In 2010, the U.S. EPA brought together large retailers and consumer goods producers, with state governments, city officials, and NGOs, to start a dialog on how to pay for recycling. While companies pushed back against the notion of regulation, a few participants such as Walmart and Coca-Cola have since started offering grants and low-interest loans to municipalities to improve recycling. Product stewardship advocates say that’s not nearly enough – that companies should be footing the bill for the whole system.
The Oregon Department of Environmental Quality (DEQ) “supports product stewardship principles” as a way to reduce the environmental impacts from a product’s life cycle, and shift the cost of managing waste products from government agencies to those who produce and use the products. But it’s been largely up to state governments to enact laws. According to the Product Stewardship Institute, there are dozens of EPR laws in 34 states, often covering products that are difficult to recycle, like mattresses and paint.
Oregon has five EPR programs in place for beverage containers, electronics, carpet, mercury thermostats, and paint – though the DEQ acknowledges that manufacturers do not run the Oregon bottle bill program.
In fact, Oregon was the first state in the nation to enact a law requiring paint manufacturers to start a product stewardship program “to reduce waste, increase reuse and recycling, and safely dispose of remaining unusable paint and other coatings.” Oregonians who buy paint pay for the industry-managed program. BRING and other local retailers sell high quality remanufactured paint supplied by the program under the Metro Paint label.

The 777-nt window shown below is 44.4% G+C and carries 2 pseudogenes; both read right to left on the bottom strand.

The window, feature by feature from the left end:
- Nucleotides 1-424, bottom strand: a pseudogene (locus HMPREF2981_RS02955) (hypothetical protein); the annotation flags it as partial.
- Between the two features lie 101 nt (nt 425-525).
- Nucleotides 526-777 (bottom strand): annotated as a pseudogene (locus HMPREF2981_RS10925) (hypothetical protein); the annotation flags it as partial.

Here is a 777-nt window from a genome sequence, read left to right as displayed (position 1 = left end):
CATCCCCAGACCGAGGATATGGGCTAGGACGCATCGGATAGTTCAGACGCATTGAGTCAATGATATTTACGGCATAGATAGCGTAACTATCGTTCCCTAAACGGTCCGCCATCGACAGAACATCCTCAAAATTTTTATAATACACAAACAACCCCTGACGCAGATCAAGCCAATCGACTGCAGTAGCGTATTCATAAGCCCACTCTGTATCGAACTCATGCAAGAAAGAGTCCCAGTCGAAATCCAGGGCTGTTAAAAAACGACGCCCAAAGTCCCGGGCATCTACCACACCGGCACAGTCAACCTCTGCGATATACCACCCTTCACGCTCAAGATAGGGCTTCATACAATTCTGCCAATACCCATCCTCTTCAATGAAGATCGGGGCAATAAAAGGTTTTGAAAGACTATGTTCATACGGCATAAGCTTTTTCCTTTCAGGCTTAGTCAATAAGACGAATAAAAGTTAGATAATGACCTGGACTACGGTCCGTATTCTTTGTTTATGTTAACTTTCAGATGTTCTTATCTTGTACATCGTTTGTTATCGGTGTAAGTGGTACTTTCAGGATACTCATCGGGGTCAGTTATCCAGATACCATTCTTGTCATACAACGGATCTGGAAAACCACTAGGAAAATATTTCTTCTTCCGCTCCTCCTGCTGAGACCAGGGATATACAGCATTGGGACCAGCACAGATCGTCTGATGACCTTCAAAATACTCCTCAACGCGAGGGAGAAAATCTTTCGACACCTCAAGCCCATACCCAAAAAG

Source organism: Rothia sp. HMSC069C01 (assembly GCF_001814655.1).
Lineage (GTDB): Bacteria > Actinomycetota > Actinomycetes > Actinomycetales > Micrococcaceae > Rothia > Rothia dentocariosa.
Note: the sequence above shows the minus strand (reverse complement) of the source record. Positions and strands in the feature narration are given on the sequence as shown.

In 2012, Oregon’s Environmental Quality Commission adopted Materials Management in Oregon: 2050 Vision and Framework for Action. According to the DEQ, “The 2050 Vision takes a holistic approach to reducing the environmental impacts of materials across their entire life cycle–from resource extraction and design through production, consumption and management of discards.”
In 2015, the Oregon Legislature proposed two bills to help realize the 2050 vision: SB 245 allows for an increase in state solid waste disposal fees, which will fund several new services and restore services recently lost during the recession (including grants). It also affirms DEQ’s authority to implement the 2050 Vision and Framework for Action. SB 263 changes recycling and waste prevention program elements required of larger cities and their counties, and updates state and local goals.
Portland Metro is currently working on EPR for certain household hazardous wastes beyond paint, says Scott Klag, Metro’s Senior Planner of Resource Conservation and Recycling. During the 2015 legislative session, says Klag, Metro “had draft legislation introduced and had an informational hearing on it before the House Energy and Environment Committee.” Currently, Metro is undertaking a stakeholder process to discuss the concept legislation with industry, local governments, NGOs, and other parties.
Closer to home, BRING’s RE:think Business program encourages local companies to take more responsibility for their environmental impact by helping them improve efficiency and use fewer resources (for example, LED lighting, paper reduction, non-toxic cleaning products).
The Consumer’s Role
Beyond the basics – reduce, reuse, recycle – consumers can use their buying power to help drive decisions of retailers and manufacturers to make less toxic and easier to recycle products, the Northwest Product Stewardship Council says. Here are their suggestions for making your voice heard:
- Before buying a product, find out if the manufacturer or retailer takes back and recycles their products.
- If you’re buying a product to replace one, ask if they will recycle your old one.
- Let manufacturers know you would like them to offer a take-back program.
- Share your knowledge and choices with your friends and family.